Category Archives: laughter

Summer School: Day 7

The students were moving from one task to another, some of them (the ones who desperately need glasses) taking positions at tables close to the board. I was gesticulating to make a point when J-Boy walked in front of me—and my flailing hand whacked the tip of his nose.

“Are you all right?” I asked.

He nodded. “Yeah,” he said. (Not that he would have admitted to being injured—it’s a guy thing.)

“Are you sure?”

“Yeah.”

“Because I don’t want blood spurting all over the place.”

J-Boy smiled, still rubbing his nose.

“Ladies and gentlemen,” I said, “this is the first time ever in my career as a teacher that I have hit a student—and J-Boy is the lucky guy who got the first hit.”

The students cheered and applauded—even J-Boy—and then we all went back to work.

Sometimes the best way to handle life’s disruptions, disappointments and deadly assaults is with levity—because if you can’t laugh, you’re dead.

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First Friday in Advent: Giving

The lines have fallen for me in pleasant places; yea, I have a goodly heritage.
Psalm 16:6

It’s Friday, and like many teachers, I’m tired. I’ve had too many papers to grade this week, too many meetings to attend and too many breakdowns in classroom decorum.

Yet despite my weariness, I take pleasure in thinking back on some pleasant incidents, involving a handful of students who are eager to learn.

T-Boy is one of my eager learners. He perked up immediately during today’s spelling pretest when he heard me say the word thirteen.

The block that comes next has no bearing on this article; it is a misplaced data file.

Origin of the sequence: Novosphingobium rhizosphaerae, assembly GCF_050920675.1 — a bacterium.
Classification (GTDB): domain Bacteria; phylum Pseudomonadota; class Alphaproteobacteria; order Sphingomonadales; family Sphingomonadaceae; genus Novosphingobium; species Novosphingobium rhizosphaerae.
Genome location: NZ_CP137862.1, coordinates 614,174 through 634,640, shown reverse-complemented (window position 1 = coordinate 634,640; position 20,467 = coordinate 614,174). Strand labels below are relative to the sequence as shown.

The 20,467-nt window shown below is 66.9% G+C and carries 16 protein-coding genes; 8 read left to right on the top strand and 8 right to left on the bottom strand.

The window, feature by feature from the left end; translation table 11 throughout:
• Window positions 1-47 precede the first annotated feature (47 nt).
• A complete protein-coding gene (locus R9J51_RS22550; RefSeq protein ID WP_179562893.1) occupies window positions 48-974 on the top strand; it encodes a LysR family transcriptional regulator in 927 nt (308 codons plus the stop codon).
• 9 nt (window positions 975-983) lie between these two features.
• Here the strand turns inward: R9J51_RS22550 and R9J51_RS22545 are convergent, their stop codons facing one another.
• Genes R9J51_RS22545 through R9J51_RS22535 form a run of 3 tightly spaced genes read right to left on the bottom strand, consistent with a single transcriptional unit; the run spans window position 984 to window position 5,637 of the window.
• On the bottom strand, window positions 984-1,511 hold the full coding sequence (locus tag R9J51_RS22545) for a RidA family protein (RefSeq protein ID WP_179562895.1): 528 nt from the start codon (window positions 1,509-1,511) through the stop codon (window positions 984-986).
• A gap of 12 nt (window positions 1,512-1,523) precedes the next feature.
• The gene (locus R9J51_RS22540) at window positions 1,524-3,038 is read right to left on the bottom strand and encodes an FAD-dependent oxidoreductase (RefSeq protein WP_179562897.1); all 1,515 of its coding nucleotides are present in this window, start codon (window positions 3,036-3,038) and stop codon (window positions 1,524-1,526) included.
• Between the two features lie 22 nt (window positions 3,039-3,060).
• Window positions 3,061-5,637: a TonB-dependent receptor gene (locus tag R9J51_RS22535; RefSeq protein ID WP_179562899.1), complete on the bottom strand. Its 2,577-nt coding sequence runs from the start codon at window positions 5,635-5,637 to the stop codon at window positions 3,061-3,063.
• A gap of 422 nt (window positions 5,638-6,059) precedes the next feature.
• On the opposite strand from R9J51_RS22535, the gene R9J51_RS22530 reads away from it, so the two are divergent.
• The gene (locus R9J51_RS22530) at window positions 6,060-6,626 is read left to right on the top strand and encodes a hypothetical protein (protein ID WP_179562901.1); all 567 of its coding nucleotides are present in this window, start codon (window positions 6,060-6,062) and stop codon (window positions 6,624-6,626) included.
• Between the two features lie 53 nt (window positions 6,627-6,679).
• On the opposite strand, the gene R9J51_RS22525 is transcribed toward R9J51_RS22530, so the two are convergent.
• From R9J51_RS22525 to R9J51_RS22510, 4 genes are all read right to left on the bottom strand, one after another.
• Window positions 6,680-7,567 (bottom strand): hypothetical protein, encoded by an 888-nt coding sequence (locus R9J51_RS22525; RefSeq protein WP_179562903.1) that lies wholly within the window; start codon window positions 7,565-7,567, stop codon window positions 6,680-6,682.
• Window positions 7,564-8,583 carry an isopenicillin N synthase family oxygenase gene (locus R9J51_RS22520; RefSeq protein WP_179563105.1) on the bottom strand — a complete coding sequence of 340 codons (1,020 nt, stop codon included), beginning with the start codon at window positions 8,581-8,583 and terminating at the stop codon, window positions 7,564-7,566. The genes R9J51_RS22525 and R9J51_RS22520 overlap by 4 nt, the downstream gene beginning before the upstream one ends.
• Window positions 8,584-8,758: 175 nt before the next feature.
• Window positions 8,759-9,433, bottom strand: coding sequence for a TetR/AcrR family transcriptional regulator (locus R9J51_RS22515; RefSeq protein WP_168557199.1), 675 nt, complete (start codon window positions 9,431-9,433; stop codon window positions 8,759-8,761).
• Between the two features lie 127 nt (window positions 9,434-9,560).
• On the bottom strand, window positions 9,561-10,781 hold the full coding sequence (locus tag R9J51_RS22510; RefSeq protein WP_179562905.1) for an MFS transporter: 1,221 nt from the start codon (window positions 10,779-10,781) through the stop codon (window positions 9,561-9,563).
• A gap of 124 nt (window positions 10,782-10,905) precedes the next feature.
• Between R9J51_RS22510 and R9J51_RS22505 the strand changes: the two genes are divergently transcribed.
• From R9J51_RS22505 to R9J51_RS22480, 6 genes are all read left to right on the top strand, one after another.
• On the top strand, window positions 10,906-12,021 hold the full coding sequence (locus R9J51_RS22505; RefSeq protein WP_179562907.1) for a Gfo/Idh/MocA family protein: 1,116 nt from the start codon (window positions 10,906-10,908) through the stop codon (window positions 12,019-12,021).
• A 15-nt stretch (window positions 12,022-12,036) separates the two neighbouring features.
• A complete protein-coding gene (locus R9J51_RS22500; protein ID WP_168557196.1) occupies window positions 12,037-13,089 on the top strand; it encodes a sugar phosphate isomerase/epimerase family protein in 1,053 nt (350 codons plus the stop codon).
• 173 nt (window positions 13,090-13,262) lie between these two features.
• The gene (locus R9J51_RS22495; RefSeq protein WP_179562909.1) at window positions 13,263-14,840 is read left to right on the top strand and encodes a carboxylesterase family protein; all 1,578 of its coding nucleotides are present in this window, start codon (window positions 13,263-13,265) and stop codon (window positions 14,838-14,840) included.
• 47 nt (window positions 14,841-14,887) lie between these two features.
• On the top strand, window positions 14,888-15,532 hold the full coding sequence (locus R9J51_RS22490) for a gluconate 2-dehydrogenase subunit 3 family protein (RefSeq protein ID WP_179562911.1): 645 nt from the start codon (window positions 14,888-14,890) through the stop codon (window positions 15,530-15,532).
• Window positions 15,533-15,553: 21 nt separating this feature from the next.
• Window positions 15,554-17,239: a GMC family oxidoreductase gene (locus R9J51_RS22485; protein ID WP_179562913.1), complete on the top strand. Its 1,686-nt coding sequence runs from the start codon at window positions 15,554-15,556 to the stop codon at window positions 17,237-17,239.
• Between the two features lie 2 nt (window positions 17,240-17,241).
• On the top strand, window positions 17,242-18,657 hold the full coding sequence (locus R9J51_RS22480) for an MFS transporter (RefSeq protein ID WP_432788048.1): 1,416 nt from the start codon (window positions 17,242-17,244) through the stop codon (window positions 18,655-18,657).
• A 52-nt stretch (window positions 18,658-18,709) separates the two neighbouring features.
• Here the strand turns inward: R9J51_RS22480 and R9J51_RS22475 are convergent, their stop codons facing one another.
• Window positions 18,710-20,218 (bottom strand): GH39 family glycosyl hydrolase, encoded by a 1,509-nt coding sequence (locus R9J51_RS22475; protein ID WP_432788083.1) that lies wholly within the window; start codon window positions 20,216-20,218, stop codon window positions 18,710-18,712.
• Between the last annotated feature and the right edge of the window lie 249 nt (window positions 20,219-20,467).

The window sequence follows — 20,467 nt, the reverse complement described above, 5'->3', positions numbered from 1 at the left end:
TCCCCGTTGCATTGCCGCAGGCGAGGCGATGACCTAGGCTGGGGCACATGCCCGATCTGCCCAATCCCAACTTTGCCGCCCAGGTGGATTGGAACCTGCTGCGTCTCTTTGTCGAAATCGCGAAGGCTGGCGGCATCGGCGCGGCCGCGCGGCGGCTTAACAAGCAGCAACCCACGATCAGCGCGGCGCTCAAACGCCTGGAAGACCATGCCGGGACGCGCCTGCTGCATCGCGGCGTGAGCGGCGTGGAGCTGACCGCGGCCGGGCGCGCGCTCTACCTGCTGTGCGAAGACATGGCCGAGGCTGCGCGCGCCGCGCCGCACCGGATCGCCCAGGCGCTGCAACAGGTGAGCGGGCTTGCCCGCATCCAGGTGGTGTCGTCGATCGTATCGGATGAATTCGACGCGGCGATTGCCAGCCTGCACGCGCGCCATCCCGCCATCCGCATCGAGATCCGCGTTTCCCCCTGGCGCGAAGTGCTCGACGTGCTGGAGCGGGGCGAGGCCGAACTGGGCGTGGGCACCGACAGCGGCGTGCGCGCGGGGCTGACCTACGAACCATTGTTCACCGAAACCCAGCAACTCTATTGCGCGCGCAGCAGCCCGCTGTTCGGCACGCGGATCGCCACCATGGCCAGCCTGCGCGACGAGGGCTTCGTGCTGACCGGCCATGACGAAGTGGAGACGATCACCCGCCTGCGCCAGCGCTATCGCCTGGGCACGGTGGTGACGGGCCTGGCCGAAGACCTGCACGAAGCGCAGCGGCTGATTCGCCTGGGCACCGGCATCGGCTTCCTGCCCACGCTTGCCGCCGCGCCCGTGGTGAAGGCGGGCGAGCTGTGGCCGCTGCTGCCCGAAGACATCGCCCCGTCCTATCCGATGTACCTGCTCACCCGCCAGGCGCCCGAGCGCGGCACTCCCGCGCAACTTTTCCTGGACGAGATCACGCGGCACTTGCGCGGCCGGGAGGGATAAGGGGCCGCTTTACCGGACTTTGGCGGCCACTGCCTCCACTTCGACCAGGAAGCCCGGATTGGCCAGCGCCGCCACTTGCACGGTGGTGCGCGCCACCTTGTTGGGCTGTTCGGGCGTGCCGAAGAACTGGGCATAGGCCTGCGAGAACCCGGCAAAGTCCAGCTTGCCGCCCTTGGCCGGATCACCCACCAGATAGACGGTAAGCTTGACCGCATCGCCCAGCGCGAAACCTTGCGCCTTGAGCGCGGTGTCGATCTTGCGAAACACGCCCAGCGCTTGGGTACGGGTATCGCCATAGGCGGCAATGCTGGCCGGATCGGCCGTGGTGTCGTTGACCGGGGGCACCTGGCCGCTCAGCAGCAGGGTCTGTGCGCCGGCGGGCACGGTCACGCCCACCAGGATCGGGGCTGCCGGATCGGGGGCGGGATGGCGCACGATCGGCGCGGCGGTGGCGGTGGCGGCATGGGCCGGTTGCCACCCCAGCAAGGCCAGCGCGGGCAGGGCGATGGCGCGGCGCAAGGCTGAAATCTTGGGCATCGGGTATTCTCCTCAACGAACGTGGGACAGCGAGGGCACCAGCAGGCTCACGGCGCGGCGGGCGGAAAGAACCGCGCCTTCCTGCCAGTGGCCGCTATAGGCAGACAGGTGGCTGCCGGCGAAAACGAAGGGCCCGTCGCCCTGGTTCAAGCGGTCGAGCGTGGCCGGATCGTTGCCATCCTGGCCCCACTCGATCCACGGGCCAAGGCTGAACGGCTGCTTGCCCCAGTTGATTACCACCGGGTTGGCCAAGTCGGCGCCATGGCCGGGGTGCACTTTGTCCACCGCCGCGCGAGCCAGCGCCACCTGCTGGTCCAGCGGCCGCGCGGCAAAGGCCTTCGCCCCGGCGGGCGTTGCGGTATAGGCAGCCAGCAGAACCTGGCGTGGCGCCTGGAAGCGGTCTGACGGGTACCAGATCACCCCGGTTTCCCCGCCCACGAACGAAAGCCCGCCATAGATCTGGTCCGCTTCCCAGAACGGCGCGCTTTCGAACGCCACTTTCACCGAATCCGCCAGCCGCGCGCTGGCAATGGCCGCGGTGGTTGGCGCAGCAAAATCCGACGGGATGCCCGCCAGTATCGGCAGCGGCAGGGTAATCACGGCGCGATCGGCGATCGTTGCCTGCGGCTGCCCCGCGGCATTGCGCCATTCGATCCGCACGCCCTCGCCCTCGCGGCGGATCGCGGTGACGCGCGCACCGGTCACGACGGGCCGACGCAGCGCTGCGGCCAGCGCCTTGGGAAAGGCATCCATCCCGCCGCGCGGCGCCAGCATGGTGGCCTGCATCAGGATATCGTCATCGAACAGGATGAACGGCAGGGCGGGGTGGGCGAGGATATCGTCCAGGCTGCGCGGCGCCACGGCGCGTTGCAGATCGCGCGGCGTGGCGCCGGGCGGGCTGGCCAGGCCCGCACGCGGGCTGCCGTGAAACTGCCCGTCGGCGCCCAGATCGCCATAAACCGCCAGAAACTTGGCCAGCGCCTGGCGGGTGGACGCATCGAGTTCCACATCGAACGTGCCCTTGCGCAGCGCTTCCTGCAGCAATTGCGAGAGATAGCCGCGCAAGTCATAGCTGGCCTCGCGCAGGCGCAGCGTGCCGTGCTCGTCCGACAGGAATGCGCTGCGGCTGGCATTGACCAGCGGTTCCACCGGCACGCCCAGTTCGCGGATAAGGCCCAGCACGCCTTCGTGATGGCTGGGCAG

“I’m going to be thirteen tomorrow,” he announced. Then he added, “How do you spell thirteen?”

“This is a test,” I reminded him. “That’s for you to figure out.”

“But how do you spell it?” he said, becoming more insistent.

“If you’re going to be thirteen, then you need to learn how to spell the word.”

T-Boy thought for a moment and then gave me a mischievous grin. “I’ll just stay twelve,” he said.

Exchanges like this one with T-Boy compel me to agree with the psalmist: “The lines have fallen for me in pleasant places.”

I haven’t always been a teacher. I’ve held several other jobs. But now that I’ve worked with middle school students for a number of years, I can’t imagine doing anything else. I’ve been called to teach—and I’ve answered that call. Nothing can be more pleasant than doing what one knows in one’s bones is the right thing to do—and teaching feels right for me.

Making the journey through Advent to Christmas also feels right. Despite what many retailers would have us believe, Christmas doesn’t start the moment Halloween ends. There’s a gap of nearly eight weeks from trick-or-treating to gift-giving. Making the Advent journey can change us from getters into givers.

During this Advent season, as I continue to teach my students, and laugh with them, even when I am weary, I am learning afresh that it is truly more blessed to give than to receive.